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Lucia’s Poltergeist
Lucia has a disturbed childhood. Unloved, she lives a life devoid of care and affection, and is unable to express herself or communicate in any way with her family. But one day, everything changes when Lucia finds an outlet and a way to communicate real emotion through her poltergeist, ‘Ginger.’ 1989, NORTH LONDON- Sixteen year old Lucia comes home from school one day to discover a patch of water on her exercise paper. Noticing the reaction it gets from her mother, Lucia starts a game pouring water on carpets and beds. When psychics confirm there is malignant energy in the flat, her behaviour escalates. Before long, she is throwing heavy furniture around the flat and writing all over the walls. Before she knows it, she is appearing on national TV to convince the public of the poltergeist… Lucia does not understand why she is doing these things, but once she starts, she cannot stop. Why does she do it? Why can’t she stop? And more importantly, is Lucia faking the poltergeist, or is Ginger real and part of her? Written from both a first person and third person perspective, and with dual time narratives, Lucia’s Poltergeist is an unusual psychological suspense novel that explores themes of the supernatural, the psychological impact of abuse, and the issue of polarity and duality, the Jekyll and Hyde within us all.


  • This book is a brilliant book, being one of the best written books I have read.

Initially it took a little time to get into the story as the Author has an intense descriptive style of writing. This is a dark book in places as it deals sexual and mental health problems within a family and how these affect the members of the family, Lucia, her mother, father, step-mother and her two brothers. Set in London with Lucia as a child the Author takes the reader through the first 20 years or so of Lucia's life from her unhappy childhood as she grows up.

Living in a dysfunctional family with a divorced mother who has mental health issues of her own and gives Lucia a chaotic upbringing making her feel unloved, unwanted and useless.  Despite the many beatings from her mother and visiting her stepfather on visits who sexually abused her a a child, Lucia brings Ginger into the story in the form of a poltergeist and uses the poltergeist as a means of trying to hit back at her family.  Unfortunately she takes her poltergeist personality too far to the extent that she does not know if Ginger is real or part of her psyche.  Her father's remarriage to Yvonne also causes extra problems for Lucia as it is clear from their first meeting that Yvonne doesnt want to know her. She is also dealing with her mother and her brother seeking psychic help and healing from practitioners which make her feel better at the time but as soon as she steps into the outside world all her negative feeling fly back and she is caught in a catch-22 situation.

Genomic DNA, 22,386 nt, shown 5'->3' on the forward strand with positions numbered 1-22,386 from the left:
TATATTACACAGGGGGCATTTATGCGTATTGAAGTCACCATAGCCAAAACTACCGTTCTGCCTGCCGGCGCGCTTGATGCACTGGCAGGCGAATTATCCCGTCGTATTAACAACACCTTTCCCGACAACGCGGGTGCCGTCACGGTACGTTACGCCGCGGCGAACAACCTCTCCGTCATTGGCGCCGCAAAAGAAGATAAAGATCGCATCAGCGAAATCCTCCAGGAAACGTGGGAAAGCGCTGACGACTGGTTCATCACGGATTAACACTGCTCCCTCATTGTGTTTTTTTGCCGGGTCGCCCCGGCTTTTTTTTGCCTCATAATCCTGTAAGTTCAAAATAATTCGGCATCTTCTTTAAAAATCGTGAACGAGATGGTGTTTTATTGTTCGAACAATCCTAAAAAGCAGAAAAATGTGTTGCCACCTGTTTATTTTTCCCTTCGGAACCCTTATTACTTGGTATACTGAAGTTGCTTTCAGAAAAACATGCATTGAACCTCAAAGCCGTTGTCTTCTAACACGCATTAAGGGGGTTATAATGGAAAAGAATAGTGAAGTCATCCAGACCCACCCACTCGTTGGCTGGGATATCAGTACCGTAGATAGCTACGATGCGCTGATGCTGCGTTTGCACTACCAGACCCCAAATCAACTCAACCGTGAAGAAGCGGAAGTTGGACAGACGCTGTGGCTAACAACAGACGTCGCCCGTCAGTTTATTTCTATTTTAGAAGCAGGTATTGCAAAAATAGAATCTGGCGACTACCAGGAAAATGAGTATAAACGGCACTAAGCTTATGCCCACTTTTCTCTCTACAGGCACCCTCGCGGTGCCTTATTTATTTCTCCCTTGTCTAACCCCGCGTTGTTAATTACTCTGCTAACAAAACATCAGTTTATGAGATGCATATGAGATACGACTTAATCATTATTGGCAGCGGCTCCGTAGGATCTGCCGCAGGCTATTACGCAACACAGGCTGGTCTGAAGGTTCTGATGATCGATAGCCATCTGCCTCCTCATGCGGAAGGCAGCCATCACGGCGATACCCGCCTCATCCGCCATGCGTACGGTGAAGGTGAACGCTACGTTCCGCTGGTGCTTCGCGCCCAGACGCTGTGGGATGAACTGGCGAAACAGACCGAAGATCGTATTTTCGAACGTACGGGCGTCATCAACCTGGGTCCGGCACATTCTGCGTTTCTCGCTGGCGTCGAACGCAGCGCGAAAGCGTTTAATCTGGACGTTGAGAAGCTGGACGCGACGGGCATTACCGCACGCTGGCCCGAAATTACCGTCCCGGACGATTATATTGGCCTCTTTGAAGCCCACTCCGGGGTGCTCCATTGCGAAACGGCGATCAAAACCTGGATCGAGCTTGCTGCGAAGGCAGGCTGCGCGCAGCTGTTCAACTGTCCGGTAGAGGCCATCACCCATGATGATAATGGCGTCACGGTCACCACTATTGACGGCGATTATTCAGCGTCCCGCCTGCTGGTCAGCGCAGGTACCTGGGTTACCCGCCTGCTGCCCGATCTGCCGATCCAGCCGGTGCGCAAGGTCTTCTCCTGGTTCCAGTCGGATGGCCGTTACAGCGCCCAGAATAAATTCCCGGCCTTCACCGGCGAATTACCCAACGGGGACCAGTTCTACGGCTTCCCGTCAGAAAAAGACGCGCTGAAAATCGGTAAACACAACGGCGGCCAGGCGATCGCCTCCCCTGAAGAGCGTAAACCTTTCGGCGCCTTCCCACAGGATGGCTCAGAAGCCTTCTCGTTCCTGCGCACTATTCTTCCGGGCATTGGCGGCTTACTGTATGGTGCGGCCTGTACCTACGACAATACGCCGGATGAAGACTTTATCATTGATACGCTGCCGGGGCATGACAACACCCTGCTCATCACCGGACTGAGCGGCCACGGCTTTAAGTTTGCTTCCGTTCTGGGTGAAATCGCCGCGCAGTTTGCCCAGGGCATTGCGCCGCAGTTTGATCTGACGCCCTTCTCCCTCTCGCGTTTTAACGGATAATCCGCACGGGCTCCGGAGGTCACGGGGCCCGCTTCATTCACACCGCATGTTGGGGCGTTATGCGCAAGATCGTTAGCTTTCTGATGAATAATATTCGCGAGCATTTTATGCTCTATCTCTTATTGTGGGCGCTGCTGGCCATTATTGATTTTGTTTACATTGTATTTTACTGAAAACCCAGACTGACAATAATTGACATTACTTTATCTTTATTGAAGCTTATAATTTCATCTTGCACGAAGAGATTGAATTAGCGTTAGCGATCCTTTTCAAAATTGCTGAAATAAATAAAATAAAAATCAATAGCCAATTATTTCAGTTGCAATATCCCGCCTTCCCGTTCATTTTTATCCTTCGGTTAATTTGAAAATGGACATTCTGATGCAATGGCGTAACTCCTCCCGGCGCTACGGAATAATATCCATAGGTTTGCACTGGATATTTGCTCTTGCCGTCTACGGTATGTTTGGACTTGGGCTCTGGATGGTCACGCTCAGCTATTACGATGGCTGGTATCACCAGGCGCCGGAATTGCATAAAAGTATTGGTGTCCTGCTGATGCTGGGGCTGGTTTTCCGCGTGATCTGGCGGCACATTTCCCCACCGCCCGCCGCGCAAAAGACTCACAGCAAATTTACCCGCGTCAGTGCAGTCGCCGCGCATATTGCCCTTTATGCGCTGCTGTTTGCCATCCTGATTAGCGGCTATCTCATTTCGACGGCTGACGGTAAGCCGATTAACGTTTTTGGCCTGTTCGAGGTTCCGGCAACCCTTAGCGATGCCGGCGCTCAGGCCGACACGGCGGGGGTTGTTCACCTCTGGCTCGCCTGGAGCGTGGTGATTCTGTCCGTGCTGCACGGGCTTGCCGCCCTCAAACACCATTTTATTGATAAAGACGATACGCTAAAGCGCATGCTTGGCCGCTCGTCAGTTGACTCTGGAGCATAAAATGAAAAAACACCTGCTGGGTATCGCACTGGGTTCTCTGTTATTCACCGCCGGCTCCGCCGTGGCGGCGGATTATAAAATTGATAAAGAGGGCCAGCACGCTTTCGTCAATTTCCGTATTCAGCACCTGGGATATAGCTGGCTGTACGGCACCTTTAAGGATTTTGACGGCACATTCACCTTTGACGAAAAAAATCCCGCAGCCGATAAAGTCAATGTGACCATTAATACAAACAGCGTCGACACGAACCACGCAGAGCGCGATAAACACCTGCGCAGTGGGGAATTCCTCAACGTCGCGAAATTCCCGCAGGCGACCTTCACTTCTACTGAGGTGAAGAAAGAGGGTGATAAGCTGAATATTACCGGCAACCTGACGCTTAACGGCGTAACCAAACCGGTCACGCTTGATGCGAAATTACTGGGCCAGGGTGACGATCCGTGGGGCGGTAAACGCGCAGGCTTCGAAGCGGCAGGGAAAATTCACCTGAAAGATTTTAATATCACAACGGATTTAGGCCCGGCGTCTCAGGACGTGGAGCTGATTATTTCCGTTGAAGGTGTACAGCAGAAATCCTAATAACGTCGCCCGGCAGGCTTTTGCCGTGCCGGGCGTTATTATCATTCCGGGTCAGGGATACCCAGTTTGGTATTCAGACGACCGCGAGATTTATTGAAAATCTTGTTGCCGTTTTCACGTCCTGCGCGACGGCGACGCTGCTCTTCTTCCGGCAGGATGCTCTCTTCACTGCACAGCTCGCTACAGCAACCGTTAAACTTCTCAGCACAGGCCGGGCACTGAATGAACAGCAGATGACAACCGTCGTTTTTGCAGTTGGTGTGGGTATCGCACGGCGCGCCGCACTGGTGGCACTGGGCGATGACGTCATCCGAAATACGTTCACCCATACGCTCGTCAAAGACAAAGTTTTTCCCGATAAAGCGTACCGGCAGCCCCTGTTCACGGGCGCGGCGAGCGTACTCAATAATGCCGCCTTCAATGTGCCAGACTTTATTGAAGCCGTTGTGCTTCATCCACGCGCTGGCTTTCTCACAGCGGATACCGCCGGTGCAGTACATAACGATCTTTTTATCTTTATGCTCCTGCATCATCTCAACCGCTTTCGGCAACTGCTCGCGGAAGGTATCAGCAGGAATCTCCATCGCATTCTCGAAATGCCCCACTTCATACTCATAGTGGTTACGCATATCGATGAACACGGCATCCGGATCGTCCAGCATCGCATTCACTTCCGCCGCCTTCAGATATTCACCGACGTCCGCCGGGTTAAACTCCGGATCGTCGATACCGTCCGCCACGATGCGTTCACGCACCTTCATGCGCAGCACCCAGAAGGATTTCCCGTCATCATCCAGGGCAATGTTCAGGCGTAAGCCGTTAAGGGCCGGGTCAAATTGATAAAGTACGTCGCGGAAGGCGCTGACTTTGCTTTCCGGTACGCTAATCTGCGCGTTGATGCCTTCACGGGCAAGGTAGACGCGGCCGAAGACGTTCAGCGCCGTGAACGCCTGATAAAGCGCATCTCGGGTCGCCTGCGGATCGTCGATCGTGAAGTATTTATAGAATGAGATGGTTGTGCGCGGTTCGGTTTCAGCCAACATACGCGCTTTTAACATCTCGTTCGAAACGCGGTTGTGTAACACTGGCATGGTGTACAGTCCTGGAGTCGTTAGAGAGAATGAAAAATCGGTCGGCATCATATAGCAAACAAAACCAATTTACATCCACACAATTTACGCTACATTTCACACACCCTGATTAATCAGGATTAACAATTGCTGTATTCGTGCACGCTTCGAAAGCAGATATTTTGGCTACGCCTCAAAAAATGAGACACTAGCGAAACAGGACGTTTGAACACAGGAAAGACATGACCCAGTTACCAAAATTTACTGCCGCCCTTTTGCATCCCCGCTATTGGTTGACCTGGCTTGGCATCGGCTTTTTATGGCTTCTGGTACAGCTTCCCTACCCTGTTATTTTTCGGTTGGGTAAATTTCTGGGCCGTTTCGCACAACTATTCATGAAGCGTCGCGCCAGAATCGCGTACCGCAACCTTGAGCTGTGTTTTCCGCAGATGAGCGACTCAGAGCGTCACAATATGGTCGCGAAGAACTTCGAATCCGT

Enter Colin, who has a laid back attitude to life and he gently guides and supports her and gradually she learns that life is not all negative and positive things do happen.  She eventually moves to the United States and happily settles down to work and a relationship only to receive a call from her mum that her dad has died.  She returns to London a stronger person and deals with both Yvonne and her dad's funeral.  She receives a box of her dad's papers from Yvonne and her dad describes how he loved her written via poetry and selections from books. Lucia now can move on in life.

A great story, well written and researched and is one that should be on your booklist.

Catherine Bryce, A LoveReading Ambassador

Readers Favourite


    Reviewed by Ankita Shukla for Readers' Favorite

    Lucia’s Poltergeist by Felicia Kate Solomon dives deep into the journey of Lucia, a girl who craves love, care, happiness, and a better life. Her dreams are constantly crushed by her reality. Her mother is a single parent to three kids: Lucia, Ben, and Tim. Lucia is the youngest. The story goes back and forth from the year 1989, when Lucia was sixteen years old, to 1980, the time when Lucia was seven years old. In these flashbacks, Lucia remembers the time that she spent with her father. Since her parents were divorced, she could not live with both of them and had to be with her mother all the time except for weekends, when Lucia could visit her father. She hated being with her mother because she was abusive -- both physically and emotionally. She said mean things to Lucia and made her feel insignificant. Lucia craved her mother's attention more than anything else. She did not know that the strange appearance of pools of water would get her mother to acknowledge Lucia's existence. The more these paranormal activities escalated, both in frequency and intensity, the more Lucia started getting her mother's attention. Ben believed that Lucia was the cause of these supernatural occurrences; however, nobody believed him.

    I am in awe of the amazing writing of the author. The deep impact a mother's negligence can have on a child's psyche could not have been written any better than how the author has expressed it in Lucia’s Poltergeist. Lucia's low self-esteem, a troubling perspective of the world, the inability to express herself normally, a depressed state of mind, and deep psychological issues are just some of the attributes that her damaged childhood left her with. The author has done a commendable job in narrating Lucia's gradual transformation from a terrified and troubled young girl to an independent adult. Those paranormal activities turned out to be the push that Lucia needed to realize and change her life. Everything - from the dialogues to describing the characters to maintaining the intrigue - is impeccable beyond doubt. I would recommend this book to readers who enjoy joining a character on a journey of self-realization and who really enjoy complicated characters.